Perhaps the greatest art patron in western history has been, not royals or nobles, but the church. In music and the visual arts, at least, religious patronage has led to some of the greatest accomplishments in our history: the works of Palestrina, Bach, El Greco, Michelangelo. The advantages of church patronage are clear. An institution of enormous wealth, it can recruit the best artists and all the resources they need. More than that, though also prone to self-aggrandizement, the spiritual aims of religious art free it from the worldliness of the hereditary aristocracy.

Even more important, perhaps, is the continuity of tradition fostered by religions: establishing subjects, tropes, styles, and techniques, that are refined and passed down through the ages. How could Bach have written his Mass in B Minor, or Michelangelo conceived the Sistine Chapel, if they had not been the beneficiaries of hundreds of years of religious tradition?

Granting the church its honorable place in the history of art, we may, however, still admit that religious patronage can lead to a sterile conformity. There are only so many ways, and only so many emotions, that can be portrayed in a Madonna and Child; and, in any case, the church will not prove congenial to nonreligious artists—of which history is full. The Dantes of this world may find in the church all they need; but a Rabelais can never be so satisfied. Inevitably a religious organization will overlook or squelch some aspects of the human experience.

This became clear when a new patron emerged in history, far removed from the grandeur of nobility or the magnificence of the church: namely, the mercantile middle-class. The prime example of this are the paintings of the Dutch Golden Age. All patrons, to an extent, like to see themselves represented in what they patronize; thus the newly powerful Dutch capitalists gravitated towards private portraits and intimate scenes of daily life.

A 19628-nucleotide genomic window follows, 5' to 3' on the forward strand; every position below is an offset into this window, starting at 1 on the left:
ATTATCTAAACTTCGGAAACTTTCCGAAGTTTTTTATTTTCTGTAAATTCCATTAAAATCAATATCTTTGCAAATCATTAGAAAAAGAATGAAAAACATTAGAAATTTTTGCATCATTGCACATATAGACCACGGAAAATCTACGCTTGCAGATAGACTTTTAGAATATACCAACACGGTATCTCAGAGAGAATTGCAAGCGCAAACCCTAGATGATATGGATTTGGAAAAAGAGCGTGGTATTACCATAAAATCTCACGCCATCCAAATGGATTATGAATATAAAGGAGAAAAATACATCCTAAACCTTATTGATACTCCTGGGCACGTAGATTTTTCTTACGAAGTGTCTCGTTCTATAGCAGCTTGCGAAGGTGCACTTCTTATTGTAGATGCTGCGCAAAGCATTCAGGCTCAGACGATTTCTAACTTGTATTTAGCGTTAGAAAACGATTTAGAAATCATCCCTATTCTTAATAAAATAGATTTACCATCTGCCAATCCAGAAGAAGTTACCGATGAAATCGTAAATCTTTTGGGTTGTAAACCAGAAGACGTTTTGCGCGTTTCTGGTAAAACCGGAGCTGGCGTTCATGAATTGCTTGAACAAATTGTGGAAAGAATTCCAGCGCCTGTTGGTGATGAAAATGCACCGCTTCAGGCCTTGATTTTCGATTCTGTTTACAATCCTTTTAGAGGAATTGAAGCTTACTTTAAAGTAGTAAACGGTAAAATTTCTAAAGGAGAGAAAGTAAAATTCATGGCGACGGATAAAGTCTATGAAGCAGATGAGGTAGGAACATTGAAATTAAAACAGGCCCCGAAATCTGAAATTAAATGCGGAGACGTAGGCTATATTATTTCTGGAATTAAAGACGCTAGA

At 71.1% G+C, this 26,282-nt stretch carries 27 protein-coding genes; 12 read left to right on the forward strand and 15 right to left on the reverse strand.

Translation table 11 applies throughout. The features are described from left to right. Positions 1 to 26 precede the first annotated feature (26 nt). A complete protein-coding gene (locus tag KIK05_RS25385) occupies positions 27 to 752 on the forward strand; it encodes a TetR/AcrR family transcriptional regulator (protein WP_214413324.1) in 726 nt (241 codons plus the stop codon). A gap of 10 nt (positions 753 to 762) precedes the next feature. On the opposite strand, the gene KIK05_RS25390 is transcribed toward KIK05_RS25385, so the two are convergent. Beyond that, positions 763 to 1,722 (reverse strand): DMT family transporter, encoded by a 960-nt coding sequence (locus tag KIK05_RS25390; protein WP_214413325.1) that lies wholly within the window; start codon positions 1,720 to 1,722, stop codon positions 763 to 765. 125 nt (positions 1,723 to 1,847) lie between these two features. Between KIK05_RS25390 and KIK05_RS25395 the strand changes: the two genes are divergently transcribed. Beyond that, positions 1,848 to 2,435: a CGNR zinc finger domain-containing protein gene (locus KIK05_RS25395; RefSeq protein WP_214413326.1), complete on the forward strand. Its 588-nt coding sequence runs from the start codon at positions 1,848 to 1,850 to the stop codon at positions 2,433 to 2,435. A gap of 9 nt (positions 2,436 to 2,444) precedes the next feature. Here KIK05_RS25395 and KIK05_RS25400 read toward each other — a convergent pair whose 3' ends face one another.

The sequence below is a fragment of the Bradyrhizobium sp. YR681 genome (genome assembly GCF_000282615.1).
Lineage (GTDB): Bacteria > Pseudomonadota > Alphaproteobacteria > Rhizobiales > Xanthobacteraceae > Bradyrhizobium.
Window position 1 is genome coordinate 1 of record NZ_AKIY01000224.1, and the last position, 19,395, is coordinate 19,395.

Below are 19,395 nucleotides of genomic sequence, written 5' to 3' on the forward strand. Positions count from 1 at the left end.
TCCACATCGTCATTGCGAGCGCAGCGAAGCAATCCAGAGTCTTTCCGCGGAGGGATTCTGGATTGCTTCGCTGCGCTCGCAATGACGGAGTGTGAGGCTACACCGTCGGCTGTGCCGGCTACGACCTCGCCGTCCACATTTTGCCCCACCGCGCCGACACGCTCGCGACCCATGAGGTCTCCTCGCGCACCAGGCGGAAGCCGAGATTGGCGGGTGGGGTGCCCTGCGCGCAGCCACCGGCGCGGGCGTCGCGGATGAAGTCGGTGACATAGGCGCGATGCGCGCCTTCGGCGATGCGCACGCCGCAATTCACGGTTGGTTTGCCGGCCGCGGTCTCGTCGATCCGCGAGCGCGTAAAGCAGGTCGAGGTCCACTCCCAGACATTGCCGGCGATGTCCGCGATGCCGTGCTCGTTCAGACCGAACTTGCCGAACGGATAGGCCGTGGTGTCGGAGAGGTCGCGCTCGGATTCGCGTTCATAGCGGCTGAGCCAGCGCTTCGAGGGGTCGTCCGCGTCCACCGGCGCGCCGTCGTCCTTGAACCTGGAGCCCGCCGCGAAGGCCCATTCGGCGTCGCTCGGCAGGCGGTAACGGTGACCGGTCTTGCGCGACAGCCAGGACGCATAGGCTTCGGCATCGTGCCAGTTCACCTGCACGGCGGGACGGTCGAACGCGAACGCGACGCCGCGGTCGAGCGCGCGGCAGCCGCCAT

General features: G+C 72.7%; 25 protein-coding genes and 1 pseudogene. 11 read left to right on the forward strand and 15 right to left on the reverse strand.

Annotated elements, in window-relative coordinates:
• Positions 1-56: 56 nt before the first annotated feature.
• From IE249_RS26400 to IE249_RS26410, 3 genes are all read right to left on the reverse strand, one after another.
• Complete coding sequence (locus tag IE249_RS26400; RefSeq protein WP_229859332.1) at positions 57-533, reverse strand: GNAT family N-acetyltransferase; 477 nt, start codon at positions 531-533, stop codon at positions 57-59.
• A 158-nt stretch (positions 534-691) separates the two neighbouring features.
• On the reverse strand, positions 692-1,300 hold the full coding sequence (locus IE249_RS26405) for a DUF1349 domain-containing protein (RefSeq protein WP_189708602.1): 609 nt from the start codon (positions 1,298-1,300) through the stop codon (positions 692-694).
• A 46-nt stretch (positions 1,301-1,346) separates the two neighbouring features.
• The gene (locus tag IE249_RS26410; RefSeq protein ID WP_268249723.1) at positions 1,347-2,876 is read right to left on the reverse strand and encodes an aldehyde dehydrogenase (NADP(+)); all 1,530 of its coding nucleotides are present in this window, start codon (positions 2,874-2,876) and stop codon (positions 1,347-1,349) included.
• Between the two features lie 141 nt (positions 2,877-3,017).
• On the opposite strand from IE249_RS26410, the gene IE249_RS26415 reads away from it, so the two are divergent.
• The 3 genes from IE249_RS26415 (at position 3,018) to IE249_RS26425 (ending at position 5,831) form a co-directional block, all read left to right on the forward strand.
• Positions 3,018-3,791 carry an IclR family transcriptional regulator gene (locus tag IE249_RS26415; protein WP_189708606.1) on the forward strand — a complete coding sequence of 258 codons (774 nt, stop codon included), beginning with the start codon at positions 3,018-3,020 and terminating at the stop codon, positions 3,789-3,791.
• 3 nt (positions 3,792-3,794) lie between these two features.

The artistic advantages of this shift in patronage are obvious, opening up unexplored vistas for artists to explore. Neither an aristocrat nor a clergyman, for example, would think of buying a work like Vermeer’s The Milkmaid—a work that has nothing to do with aristocratic virtues or spiritual consolations. Of course there is a downside to this, since the qualities that help merchants succeed have nothing to do with artistic appreciation; and, even if guided by exquisite taste, bourgeois art pays for its wider scope with limited depth. It is an art of prose, not poetry, with a weaker tradition to guide it and quotidian values to embody.

The ideal situation may be a mixture of patronage, such as was the case with Shakespeare. Having every rung of society as his audience, from paupers to princes, he had to strive for universality—and obviously succeeded. But the bard was clearly an exceptional case. Striving to please everyone can easily turn into pleasing nobody in particular, creating something bland and unobjectionable. While the particular taste of patrons may be constraining for some artists, it may help many others to focus.

In recent years the university has become a major source of patronage, especially for musical composition. The advantage of this is clear in an age when the general public has little to no interest in art music. But the nature of the university, as an institution, can also have negative artistic repercussions. Unlike a church, guided by spiritual values, a university is above all a place of exploration; and thus academic music tends to be experimental. Experimentation is usually an artistic virtue; but when cut off from any common set of aesthetic ideals, art degenerates into intellectual exercise.

The economy of the visual arts has diverged quite radically from either literature or music. In the age of mechanical and digital reproduction, the physical uniqueness of a painting has made it an ideal collectors item. Thus paintings are once more a form of conspicuous consumptions, with wealthy patrons spending millions on single works. And unlike in former times, when the aristocrats were the only ones able to afford art, the easy access to reams of high-quality art puts pressure on them to distinguish themselves through extreme taste as well as extreme expenditure. Given that the prize can be so huge, this is an irresistible incentive to inaccessibility—the competition to appreciate the unappreciatable.